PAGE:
Unitywater is working with Nextera Energy to install two micro hydro electric generators that have been developed by Nextera Energy into the water network to capture lost energy and convert it into renewable green electricity.

This will allow homes on the Sunshine Coast to be powered by water in the near future if a new Australian-first hydroelectric turbine project proves successful.

Unitywater Manager Technologies Barry Holcroft said the innovative project is expected to commence generating electricity from May 2015 and is forecast to produce about 1.7GWh of energy a year.

“That’s the equivalent of powering 212 Sunshine Coast homes for a year,” Mr Holcroft said.

“The generators are being placed within the water network where water pressure has to be reduced to ensure that it is suitable for use in local homes and businesses.

“A by-product of reducing this pressure is dissipated energy which is simply ‘burned off’ in the forms of noise, heat and vibration.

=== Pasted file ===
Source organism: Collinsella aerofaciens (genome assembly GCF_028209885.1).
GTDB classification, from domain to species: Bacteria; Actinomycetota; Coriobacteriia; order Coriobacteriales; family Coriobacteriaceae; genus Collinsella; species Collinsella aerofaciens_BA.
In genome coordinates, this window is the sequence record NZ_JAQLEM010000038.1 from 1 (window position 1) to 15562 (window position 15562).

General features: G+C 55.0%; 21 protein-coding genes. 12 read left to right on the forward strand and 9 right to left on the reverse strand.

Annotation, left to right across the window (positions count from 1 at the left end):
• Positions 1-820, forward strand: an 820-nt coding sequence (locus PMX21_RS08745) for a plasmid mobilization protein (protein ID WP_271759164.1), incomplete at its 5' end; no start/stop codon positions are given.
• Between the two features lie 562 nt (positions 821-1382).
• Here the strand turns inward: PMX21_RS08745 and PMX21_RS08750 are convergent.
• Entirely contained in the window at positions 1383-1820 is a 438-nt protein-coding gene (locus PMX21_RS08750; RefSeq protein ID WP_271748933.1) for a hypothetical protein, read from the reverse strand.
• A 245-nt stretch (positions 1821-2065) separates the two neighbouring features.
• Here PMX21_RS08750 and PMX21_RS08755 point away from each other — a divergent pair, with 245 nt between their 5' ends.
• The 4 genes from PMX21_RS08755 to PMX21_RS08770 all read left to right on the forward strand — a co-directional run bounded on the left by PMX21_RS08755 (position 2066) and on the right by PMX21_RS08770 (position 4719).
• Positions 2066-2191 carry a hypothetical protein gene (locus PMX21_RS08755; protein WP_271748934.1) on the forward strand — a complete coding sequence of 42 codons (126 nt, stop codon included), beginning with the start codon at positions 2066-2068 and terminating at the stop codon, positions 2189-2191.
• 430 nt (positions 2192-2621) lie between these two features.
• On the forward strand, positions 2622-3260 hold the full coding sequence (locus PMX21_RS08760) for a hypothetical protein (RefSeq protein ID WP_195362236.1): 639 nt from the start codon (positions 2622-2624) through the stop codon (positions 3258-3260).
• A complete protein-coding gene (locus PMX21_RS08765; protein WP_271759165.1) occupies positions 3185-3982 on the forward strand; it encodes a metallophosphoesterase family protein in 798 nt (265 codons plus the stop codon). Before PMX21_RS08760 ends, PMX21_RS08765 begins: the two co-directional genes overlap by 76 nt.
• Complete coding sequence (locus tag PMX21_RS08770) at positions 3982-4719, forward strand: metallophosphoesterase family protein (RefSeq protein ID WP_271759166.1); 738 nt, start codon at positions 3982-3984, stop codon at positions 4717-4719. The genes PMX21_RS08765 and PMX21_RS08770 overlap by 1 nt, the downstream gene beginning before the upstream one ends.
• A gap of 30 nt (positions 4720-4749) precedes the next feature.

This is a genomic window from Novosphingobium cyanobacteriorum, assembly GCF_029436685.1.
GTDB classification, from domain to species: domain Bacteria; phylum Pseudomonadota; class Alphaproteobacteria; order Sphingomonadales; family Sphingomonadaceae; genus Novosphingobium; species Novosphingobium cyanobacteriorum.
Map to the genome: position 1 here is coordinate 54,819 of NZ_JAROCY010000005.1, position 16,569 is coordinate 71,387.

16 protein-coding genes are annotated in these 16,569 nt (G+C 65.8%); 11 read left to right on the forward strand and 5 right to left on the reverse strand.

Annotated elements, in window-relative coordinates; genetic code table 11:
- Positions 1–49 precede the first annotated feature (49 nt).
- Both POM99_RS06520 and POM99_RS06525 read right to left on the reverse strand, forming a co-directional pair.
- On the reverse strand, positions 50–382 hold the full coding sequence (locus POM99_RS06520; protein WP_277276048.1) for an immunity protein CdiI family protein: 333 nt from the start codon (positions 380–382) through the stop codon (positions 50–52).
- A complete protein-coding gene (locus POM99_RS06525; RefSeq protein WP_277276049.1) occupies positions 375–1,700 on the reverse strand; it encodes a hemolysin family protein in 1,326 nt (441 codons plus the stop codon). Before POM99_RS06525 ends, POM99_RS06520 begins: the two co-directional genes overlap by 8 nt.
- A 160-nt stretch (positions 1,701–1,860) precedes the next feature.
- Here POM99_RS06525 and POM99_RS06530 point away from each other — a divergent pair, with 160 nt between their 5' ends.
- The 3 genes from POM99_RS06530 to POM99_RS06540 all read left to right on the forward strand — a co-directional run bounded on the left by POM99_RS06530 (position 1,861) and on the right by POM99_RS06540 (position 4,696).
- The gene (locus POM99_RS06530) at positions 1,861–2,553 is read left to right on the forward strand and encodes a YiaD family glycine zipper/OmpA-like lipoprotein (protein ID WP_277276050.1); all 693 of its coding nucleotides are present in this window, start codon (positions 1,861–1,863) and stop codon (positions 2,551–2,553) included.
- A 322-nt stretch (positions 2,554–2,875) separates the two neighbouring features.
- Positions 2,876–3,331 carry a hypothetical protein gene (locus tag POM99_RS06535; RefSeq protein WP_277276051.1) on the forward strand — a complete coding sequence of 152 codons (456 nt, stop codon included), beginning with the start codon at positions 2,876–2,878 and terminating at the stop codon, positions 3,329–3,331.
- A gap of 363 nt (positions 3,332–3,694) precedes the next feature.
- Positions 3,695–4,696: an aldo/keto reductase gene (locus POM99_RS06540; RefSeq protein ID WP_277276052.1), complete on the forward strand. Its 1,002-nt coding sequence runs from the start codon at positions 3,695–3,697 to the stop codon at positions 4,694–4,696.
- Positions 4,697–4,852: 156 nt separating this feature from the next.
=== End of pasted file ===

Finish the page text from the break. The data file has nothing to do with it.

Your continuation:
“By harnessing this energy, which was quite literally disappearing into thin air, we can sell it creating revenue that will help offset Unitywater’s energy costs, contributing to a sustainable future for our community.”

Nextera Energy CEO Paul Camilleri said the company and its investors were funding the ground breaking project because of Unitywater’s commitment to a long term partnership arrangement and would share a percentage of generated revenue with Unitywater.

“By using these ‘Pressure Reduction Generators’ (PRG) we’re helping to offset Unitywater’s electricity costs without damaging the environment,” Mr Camilleri said.

“This is about changing the way we think about our drinking water, specifically in terms of hydroelectricity.

“The opportunities for us to install these turbines within water pipelines across Australia are endless, and who knows, maybe one day the water from your taps may even be able to power your house.”

Mr Holcroft said Unitywater would continue to assess additional locations across the Unitywater network where similar technologies could be implemented.

“It makes sense to work with Nextera Energy to explore additional opportunities to generate energy from our everyday operations,” Mr Holcroft said.


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